ICS telecom EV supports every technology operating within the radio spectrum. This effectively means that analogue and digital technologies can be simulated using one software tool. The aeronautical propagation model in ICS telecom EV, is an add-on model to ATDI planning tools for use in the planning and coordination of aeronautical mobile systems. The model is compliant with ITU standards, and includes an optional model to account for terrain obstructions which could lead to excess losses in smooth Earth conditions.

ICS telecom EV is able to simulate a significant number of ground to air services and provides peace of mind that critical systems can be deployed effectively. ICS telecom EV supports the following systems: VOR coverage – VHF Omni-directional range, ILS coverage – the Localizer array can be modelled as one single antenna if the equivalent pattern is known or as an array of antennas.

The software features different modes which can be used to assess the interference on a nationwide basis or at for an airport.

ICS telecom EV is able to simulate different aspects of a radar network: radar coverage, radar interference on civilian networks, radar detection capacity. ICS telecom EV can automatically perform detection coverages at different heights in order to assess the performances of a radar system.

ATDI: Network planning made easy

Multi-literation (MLAT - MSS-W/WAM)

Challenge

MLAT or multi-lateration is an advanced positioning system typically utilized in civil and military airports. The main purpose of this system is to accurately localize airplanes and/or assets on the surface of the airport (MSS-A) or within TMA and En-route (MSS-W/WAM), while maintaining a high level of precision, regardless of weather or visibility conditions.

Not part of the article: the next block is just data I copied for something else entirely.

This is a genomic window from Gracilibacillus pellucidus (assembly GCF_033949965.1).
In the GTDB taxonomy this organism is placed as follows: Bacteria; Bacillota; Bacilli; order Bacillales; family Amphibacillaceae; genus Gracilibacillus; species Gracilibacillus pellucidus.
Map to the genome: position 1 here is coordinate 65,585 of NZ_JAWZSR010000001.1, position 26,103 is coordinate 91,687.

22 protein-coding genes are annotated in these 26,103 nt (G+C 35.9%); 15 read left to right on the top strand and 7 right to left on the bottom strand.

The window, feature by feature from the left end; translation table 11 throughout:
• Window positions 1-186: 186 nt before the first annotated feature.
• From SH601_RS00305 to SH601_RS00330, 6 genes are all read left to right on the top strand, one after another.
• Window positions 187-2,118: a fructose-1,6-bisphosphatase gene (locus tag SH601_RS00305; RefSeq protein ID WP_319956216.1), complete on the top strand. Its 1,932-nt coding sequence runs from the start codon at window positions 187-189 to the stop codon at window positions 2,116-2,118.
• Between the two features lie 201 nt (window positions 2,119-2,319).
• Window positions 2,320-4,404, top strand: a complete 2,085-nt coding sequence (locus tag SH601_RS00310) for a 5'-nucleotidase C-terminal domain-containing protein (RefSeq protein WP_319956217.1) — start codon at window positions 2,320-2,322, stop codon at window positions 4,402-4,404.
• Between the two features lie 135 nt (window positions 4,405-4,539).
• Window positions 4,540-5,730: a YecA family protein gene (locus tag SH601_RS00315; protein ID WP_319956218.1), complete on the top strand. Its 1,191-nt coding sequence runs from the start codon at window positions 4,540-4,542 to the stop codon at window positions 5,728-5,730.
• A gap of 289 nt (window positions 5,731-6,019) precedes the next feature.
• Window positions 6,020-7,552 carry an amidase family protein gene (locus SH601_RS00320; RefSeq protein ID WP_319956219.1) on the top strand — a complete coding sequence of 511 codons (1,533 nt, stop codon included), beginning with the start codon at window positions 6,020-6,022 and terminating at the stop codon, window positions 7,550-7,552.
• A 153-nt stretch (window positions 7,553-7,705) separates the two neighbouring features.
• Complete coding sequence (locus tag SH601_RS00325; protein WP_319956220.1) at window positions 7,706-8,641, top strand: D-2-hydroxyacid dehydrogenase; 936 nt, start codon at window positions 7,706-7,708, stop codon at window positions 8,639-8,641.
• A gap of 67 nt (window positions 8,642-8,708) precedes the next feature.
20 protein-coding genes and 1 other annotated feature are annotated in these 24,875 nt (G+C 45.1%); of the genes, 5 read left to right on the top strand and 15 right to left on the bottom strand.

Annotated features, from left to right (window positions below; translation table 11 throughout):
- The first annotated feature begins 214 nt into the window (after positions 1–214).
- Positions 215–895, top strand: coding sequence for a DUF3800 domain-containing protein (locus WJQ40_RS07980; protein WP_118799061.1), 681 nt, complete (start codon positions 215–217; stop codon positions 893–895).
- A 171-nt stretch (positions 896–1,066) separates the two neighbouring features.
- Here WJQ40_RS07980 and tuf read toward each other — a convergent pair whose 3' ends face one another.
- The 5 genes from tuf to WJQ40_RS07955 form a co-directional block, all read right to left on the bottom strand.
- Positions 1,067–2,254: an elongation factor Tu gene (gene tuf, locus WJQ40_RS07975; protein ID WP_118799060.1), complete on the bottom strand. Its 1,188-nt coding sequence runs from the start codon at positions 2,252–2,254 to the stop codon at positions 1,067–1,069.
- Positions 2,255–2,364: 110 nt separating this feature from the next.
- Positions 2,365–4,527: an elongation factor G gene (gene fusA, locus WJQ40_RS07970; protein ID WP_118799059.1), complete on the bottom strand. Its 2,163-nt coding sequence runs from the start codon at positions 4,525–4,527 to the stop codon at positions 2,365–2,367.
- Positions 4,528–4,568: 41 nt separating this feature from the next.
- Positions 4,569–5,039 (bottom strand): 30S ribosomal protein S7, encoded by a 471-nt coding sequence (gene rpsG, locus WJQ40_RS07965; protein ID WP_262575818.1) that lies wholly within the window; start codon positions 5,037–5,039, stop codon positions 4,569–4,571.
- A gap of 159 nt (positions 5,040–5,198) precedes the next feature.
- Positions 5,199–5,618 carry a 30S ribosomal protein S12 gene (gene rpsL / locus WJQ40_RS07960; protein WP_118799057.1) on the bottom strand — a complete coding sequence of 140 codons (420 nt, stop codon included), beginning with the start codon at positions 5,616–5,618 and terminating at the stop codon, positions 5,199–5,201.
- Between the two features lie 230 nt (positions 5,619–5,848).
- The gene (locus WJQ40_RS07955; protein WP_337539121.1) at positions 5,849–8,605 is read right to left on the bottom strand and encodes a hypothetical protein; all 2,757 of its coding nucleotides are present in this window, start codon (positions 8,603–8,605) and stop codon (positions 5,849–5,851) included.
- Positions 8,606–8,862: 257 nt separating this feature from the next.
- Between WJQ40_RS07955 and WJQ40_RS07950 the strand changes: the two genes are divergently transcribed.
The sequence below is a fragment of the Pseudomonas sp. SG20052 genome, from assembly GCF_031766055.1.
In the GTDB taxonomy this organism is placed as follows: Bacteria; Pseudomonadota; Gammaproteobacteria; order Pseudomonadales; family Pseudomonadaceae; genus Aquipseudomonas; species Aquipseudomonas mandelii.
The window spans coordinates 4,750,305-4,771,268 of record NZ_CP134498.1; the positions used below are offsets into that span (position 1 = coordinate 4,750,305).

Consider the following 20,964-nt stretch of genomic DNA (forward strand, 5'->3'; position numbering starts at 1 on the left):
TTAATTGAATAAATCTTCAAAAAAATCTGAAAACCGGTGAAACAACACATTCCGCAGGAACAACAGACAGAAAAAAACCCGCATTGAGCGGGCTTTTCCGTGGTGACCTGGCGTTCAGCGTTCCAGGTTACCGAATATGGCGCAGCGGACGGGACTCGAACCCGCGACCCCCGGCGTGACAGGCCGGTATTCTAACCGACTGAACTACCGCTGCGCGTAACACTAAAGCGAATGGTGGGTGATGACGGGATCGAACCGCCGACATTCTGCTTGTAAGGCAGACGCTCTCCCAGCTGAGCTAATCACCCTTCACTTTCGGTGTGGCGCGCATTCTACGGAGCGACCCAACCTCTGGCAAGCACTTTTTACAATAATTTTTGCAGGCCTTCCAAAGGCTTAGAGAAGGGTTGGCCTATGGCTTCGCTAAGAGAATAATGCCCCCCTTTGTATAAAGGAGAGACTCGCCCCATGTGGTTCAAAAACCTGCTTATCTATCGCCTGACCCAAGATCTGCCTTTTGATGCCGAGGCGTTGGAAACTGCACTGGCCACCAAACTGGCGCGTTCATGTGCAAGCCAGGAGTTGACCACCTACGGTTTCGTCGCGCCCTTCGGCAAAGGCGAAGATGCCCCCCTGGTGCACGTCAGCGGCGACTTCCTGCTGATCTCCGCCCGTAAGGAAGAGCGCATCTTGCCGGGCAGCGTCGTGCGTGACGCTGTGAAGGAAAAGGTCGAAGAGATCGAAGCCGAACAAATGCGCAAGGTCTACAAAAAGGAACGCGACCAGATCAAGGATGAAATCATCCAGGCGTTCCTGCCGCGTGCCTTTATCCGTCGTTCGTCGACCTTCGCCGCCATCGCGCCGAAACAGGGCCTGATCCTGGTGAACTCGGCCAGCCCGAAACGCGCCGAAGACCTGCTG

MLAT for airport-surface positioning reduces the risk of collisions and accidents. Airports operate in a very busy environment, with increased likelihood of confusion when visibility is limited due to weather conditions. The further an aircraft flies from the airport, the closer the sensors become in relation to the ranging distance. Hence, not all of the airport-surface sensors will add a value to the MSS-W system as the case of MSS-A.

Airport structures, such as buildings, are less important in this case, given that the nominated sensors and interrogators have a good clearance and sky visibility. This is the reason why 3D data is not required for WAM simulations. While the WAM deployment approach is apparently similar to that at the airport surface, the calculations differ.

Solution

MSS-A sensors must operate in LOS conditions, which can be translated to 60% Fresnel Zone (FZ). The propagation model must be configured to predict LOS coverage only. Upon completion of coverage calculations, heat-maps are generated.

It should be note that MSS-A networks such as interrogator(s) and sensor devices are static. However, the transponder installed on the asset is mobile. As a result, every pixel within the airport is a potential transmitter that needs to be able to transmit the signal to a minimum of 4 sensors.

ICS telecom EV can assess the performance of every location by checking the profile of every pixel back to each sensor. An easy way to evaluate the requirement is to predict a coverage overlap. The locations with more than three overlaps are termed as good locations. Connection functions help the user manually inspect an aircraft location and display visually the sensors that can receive the signal.

To predict MSS-A accurately, the user needs to left click the ULC and LRC of the area to be evaluated. Select “Multilateration” and then “TODA H”. The ITU aeronautical propagation model P.528 is recommended for MSS-W predictions. It is also recommended to incorporate the diffraction effect in line with ITU-R P.526 Annex 1, section 4.4.2 to assist in predicting shadowing due to the surrounding terrain.

For MLAT accuracy predictions, use TDOA+TSOA method for TMA. The output from the TMA simulation is the poor performance achieved in some part of the airport. ICS telecom EV has two techniques to find identify optimum site locations for coverage: Find highest point and Site search.

ATDI: Accurately improving MLAT performance